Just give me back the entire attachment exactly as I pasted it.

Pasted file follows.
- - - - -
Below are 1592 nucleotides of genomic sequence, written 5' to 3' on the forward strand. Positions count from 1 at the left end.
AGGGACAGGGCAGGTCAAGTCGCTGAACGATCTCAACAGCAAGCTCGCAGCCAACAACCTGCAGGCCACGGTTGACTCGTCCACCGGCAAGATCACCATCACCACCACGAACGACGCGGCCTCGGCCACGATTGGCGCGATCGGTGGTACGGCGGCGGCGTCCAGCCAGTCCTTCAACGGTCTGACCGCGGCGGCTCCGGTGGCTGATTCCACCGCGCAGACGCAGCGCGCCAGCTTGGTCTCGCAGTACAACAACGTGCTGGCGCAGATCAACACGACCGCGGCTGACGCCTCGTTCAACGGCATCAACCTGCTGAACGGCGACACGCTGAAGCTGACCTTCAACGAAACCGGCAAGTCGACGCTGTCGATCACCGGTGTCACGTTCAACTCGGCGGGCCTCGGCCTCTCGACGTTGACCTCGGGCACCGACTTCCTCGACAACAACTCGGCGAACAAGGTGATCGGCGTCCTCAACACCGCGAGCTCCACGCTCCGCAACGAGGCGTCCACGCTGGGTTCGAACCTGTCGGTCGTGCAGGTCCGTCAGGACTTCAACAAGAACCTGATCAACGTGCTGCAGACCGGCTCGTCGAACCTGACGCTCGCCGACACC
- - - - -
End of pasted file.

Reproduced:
Below are 1592 nucleotides of genomic sequence, written 5' to 3' on the forward strand. Positions count from 1 at the left end.
AGGGACAGGGCAGGTCAAGTCGCTGAACGATCTCAACAGCAAGCTCGCAGCCAACAACCTGCAGGCCACGGTTGACTCGTCCACCGGCAAGATCACCATCACCACCACGAACGACGCGGCCTCGGCCACGATTGGCGCGATCGGTGGTACGGCGGCGGCGTCCAGCCAGTCCTTCAACGGTCTGACCGCGGCGGCTCCGGTGGCTGATTCCACCGCGCAGACGCAGCGCGCCAGCTTGGTCTCGCAGTACAACAACGTGCTGGCGCAGATCAACACGACCGCGGCTGACGCCTCGTTCAACGGCATCAACCTGCTGAACGGCGACACGCTGAAGCTGACCTTCAACGAAACCGGCAAGTCGACGCTGTCGATCACCGGTGTCACGTTCAACTCGGCGGGCCTCGGCCTCTCGACGTTGACCTCGGGCACCGACTTCCTCGACAACAACTCGGCGAACAAGGTGATCGGCGTCCTCAACACCGCGAGCTCCACGCTCCGCAACGAGGCGTCCACGCTGGGTTCGAACCTGTCGGTCGTGCAGGTCCGTCAGGACTTCAACAAGAACCTGATCAACGTGCTGCAGACCGGCTCGTCGAACCTGACGCTCGCCGACACC